When I entered Naim’s room at last January’s Consumer Electronics Show, my attention was immediately captured by the company’s Uniti offerings. On display were three new network-capable integrated amplifiers -- the Nova, Star, and Atom -- each capable of streaming via a wide range of protocols. All three had large, front-panel LCD displays showing album art in full color, and the Star had a disc drive plus built-in storage for ripping CDs. In a CES that seemed low on excitement, the Unitis were something to get stoked about.
Seven months later, the Uniti Atom finally arrived on my doorstep. At $3000 USD, the Atom is the most affordable of the Naim trio. At 40Wpc into 8 ohms, it also has the lowest power output. (The $7000 flagship Uniti model, the Nova, has mostly similar features to the Atom but provides twice the power.) With the same compact, square design as Naim’s Mu-so Qb speaker, the Atom seems intended for smaller spaces and speakers, though Naim doesn’t hesitate to suggest pairing it with larger speakers in a high-end system.
Naim’s stated goal for the new Uniti lineup was to create a platform that would keep pace with changes in music-streaming technology. Out of the box, it appears they’ve done their job: Along with AirPlay and Chromecast built in, the Atom supports streaming via UPnP and aptX HD Bluetooth. Integrated apps include Tidal and Spotify Connect (requires Premium subscription), and there’s buffered memory to hold several minutes’ worth of data for glitch-free delivery, plus dual-band 802.11ac Wi-Fi support.
The Atom’s Burr-Brown DACs can play up to 32-bit/384kHz WAV, 24/384 FLAC, ALAC, and AIFF, along with DSD64 and DSD128 files. It can function as a Roon endpoint when using AirPlay, though Apple’s protocol imposes a resolution cap of 48kHz on streamed files. The Atom can also be linked to other Uniti models, and to Naim’s Mu-so and Mu-so Qb wireless speakers in a multiroom system.
The Atom looks great in photos, and just as good in real life. The front panel of this small, nearly square (9.6”W x 3.7”H x 10.4”D) component is almost completely taken up by its 5” LCD display; its sides are rugged heatsinks of extruded aluminum. On the brushed-aluminum top panel is a large control dial that adjusts volume level in the analog domain, and has LED indicators to track adjustments -- the same type found on the Mu-so and Mu-so Qb. In a neat design touch, this control dial also contains the Atom’s Bluetooth antenna; on many similar components, the antenna juts out awkwardly from a connector on the rear panel.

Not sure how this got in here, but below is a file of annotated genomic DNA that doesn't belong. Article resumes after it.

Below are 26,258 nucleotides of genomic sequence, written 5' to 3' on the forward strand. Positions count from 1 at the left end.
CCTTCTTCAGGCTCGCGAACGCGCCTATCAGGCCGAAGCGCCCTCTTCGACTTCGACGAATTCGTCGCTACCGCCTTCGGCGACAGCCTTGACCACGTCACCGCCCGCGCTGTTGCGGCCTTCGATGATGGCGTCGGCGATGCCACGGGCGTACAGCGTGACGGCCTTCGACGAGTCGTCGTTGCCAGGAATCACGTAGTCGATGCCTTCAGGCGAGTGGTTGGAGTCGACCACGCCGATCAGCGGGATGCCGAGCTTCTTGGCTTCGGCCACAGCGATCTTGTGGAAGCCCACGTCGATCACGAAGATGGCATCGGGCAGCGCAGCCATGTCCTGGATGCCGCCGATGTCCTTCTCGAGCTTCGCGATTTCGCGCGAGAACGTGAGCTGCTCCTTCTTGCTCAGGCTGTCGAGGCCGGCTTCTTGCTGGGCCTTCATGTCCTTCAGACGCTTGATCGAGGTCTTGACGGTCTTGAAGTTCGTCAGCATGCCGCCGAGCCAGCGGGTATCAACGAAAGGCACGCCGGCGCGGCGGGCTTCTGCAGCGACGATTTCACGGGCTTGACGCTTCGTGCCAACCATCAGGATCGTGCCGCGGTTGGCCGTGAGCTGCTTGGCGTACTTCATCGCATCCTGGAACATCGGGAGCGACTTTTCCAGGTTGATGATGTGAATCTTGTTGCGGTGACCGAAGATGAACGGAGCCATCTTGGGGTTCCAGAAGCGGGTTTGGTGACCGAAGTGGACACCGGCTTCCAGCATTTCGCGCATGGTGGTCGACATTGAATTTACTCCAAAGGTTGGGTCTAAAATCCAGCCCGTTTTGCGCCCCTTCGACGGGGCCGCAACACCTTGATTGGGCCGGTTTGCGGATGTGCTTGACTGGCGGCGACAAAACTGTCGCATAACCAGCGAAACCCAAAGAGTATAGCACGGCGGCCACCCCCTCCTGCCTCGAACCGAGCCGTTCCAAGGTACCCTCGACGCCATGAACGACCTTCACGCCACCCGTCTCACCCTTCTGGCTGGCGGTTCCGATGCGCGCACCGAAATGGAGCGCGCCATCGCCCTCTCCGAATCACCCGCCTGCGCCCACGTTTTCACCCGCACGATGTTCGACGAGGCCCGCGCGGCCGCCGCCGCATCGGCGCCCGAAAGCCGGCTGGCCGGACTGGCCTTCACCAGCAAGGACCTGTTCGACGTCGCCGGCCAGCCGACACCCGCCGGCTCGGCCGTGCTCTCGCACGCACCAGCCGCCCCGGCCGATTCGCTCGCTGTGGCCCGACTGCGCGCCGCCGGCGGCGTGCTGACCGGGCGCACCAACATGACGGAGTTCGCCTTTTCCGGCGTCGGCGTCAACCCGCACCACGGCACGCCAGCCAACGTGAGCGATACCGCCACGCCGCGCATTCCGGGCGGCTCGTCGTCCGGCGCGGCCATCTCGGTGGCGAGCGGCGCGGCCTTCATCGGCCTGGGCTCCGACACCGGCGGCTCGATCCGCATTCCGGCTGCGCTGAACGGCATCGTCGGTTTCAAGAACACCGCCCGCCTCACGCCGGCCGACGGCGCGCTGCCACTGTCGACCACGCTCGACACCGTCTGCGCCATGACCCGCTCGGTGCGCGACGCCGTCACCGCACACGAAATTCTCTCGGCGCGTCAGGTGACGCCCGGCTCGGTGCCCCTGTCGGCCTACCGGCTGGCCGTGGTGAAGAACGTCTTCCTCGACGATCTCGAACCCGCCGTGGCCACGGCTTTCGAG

Inputs on the Atom include two optical digital, one coaxial digital, and one analog stereo. There are also LAN and USB Type-A ports and, on the front panel, a second USB port and a minijack headphone output. The Atom’s preamp output lets you connect an external power amp, and it can be outfitted with an optional HDMI jack with Audio Return Channel (not provided on my review sample). A decoupled power input is included to minimize noise, and a toggle switch gives you the option of floating the ground pins.
Setup and use
Setting up the Uniti Atom involved running an Ethernet link from my power-line adapter and inserting the banana plugs of my speaker cables into the output terminals on the Naim’s rear panel. Most banana connectors should work with the Atom. When using bare wire, however, you’ll need to first insert it into the included adapters, then plug those into the speaker output jacks.
Having previously used Naim’s excellent custom app to control the Mu-so Qb, I merely had to call it up on my iPhone and add the Atom as a new device. It connected to my network, and I next entered my Tidal login and location for Internet Radio. During testing, I used JRiver Media Center 21 for UPnP streaming. Later on, I switched to Roon to manage my music library, relying on AirPlay to deliver data to the Atom.
While Naim gives you a hardware remote control (a nice one with a backlit keypad, no less), most folks are likely to use the app. Naim’s app is responsive, easy to navigate, and can tap the TiVo/Rovi online database for details of tracks you stream via UPnP. The app is also well designed, with numerous skin options, and had no problem retrieving all cover art for the many tracks stored on my computer’s external hard disk.
Speaking of cover art, one of the best things about the Atom is the way it displays album covers on its LCD screen. The images look gorgeous: clear, well saturated with colors, and displayed as large as possible at full screen height. The Atom will display art for tracks streamed via UPnP, from integrated services such as Tidal, or from AirPlay sources (e.g., Apple Music). When I streamed movies from Netflix on my iPad and routed the audio to the Atom via AirPlay, it even retrieved and displayed their poster art. Yow!